This morning, I got up and started troubleshooting our data acquisition system with the help of our amazing engineer, Paul. Pull that card, put that there, turn it on, turn it off, change the card, pull the flash drive out, etc. We are still working through the issues, but I am confident that it will be fixed in the next day or so.

How I found our system.

I love macro shots of electronics.

In a lull between trouble shooting, I decided to go out and check on the coils. I followed the cable out and there didn't appear to be any cracks or tears in the casing. The coils are firmly buried under the tundra. Before we lost contact with the acquisition system, the spectrograms appeared like normal, so the coils are probably just fine.

Location of the coils. You can see the cable going under the dirt.

I also took some pictures of the radar, surrounding tundra, and our cable. I knew exactly which cable to follow!

I was advised by a fellow colleague, who had been out here before and knew that I am vegetarian, that I should probably bring my own food for my stay here. The day before I left, my husband and I went to the grocery store and stocked up on non perishable food stuffs. I think I'm not going to starve this week.

12 August 2012


It has been almost two years since my last field work for the MIRL lab and now I'm off to someplace great - GREENLAND! Not Greenland, NH, Greenland the country under the Kingdom of Denmark. I've had several people here in NH ask me to clarify that I was not staying in the state...

We have one of our magnetometer systems located at the Sondrestrom Research Facility. When it was decided that I would go to Greenland, it was because no one had visited our system since the install in 2007 and we wanted to make sure that everything was okay - no animal chewed on our cable, or the acquisition system was still operating within normal parameters. Now my travel has become imperative.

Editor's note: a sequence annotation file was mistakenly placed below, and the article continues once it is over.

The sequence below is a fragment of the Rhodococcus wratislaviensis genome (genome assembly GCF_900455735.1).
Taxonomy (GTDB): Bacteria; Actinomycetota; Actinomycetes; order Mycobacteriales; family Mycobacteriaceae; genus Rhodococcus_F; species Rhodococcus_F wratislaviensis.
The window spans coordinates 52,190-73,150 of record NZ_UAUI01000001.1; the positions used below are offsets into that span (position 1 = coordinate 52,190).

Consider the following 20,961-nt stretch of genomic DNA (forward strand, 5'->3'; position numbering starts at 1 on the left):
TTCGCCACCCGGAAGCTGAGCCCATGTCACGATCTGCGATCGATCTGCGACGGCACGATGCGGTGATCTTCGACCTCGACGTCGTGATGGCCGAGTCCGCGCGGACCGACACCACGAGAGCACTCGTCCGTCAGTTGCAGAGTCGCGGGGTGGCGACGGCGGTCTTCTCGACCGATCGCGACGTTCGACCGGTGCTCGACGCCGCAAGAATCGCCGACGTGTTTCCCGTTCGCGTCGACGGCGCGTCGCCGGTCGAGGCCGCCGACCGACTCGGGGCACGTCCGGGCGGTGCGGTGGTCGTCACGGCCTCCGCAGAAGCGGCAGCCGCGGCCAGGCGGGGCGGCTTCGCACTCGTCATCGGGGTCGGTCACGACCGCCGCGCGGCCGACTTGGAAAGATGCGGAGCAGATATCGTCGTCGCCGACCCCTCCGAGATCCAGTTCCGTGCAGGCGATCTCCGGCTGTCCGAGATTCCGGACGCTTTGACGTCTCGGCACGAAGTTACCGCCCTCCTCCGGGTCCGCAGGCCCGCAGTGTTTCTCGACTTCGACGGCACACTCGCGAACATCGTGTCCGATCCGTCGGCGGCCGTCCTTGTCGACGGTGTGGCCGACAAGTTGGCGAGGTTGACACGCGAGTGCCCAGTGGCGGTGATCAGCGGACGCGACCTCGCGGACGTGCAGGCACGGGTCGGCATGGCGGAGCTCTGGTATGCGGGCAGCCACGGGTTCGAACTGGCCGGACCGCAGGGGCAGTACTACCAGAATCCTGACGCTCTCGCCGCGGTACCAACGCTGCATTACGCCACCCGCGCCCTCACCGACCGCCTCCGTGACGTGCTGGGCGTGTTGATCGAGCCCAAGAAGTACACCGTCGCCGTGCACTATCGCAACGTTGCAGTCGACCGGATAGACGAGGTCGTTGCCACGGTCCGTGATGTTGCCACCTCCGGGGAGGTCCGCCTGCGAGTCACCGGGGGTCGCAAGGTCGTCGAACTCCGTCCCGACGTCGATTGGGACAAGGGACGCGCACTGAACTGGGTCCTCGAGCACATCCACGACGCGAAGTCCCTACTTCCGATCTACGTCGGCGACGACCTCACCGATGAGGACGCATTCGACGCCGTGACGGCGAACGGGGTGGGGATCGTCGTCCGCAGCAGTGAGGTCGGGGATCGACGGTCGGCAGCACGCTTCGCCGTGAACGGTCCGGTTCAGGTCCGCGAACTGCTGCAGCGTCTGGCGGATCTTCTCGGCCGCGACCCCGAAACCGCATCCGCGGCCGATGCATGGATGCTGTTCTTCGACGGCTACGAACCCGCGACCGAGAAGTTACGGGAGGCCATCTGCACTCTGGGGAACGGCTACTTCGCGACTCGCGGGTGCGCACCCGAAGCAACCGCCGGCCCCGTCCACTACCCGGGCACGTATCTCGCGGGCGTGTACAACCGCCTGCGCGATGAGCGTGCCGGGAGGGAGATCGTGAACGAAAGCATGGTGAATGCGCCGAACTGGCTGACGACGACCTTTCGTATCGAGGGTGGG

A few weeks ago, I was attending Radar Summer School in Banff, Canada (one of the most beautiful places I have ever visited (view photos here)) and as part of the school we were given incoherent scatter radar data to analyse and some of the data came from Sondrestrom. In an effort to look at the data in a variety of ways, I wanted to plot our magnetometer data, but was unable to log into the system. When I e-mailed the technician at the station, he said that the system was powering on, but he was also unable to log onto the machine. After some troubleshooting, we think the video card and possibly the processor are burned out. After working continuously for five years, they have been good cards. I'm on my way to replace the cards and get the system back up and running. As well as maybe learn more about the incoherent scatter radar they have in Greenland.

My travel schedule is a bit funny for getting up to Greenland. I am currently writing this on the C&J bus that will take me to Boston-South Station. I will then take an Amtrak train to Albany, NY (round trip ticket between Boston and Albany was only $85!). Then take a taxi up to my hotel in Clifton Park, NY. Tomorrow at 0500, there will be a bus to take me to the nearby air force base, where I will then be put on a C-130 plane for the 6 - 7 hour flight up to Greenland. It is not an exact time because we might or might not stop in Newfoundland for refueling. Then Greenland!

I'll try to post some pictures and updates when I can - the internet up there does not have the largest bandwidth.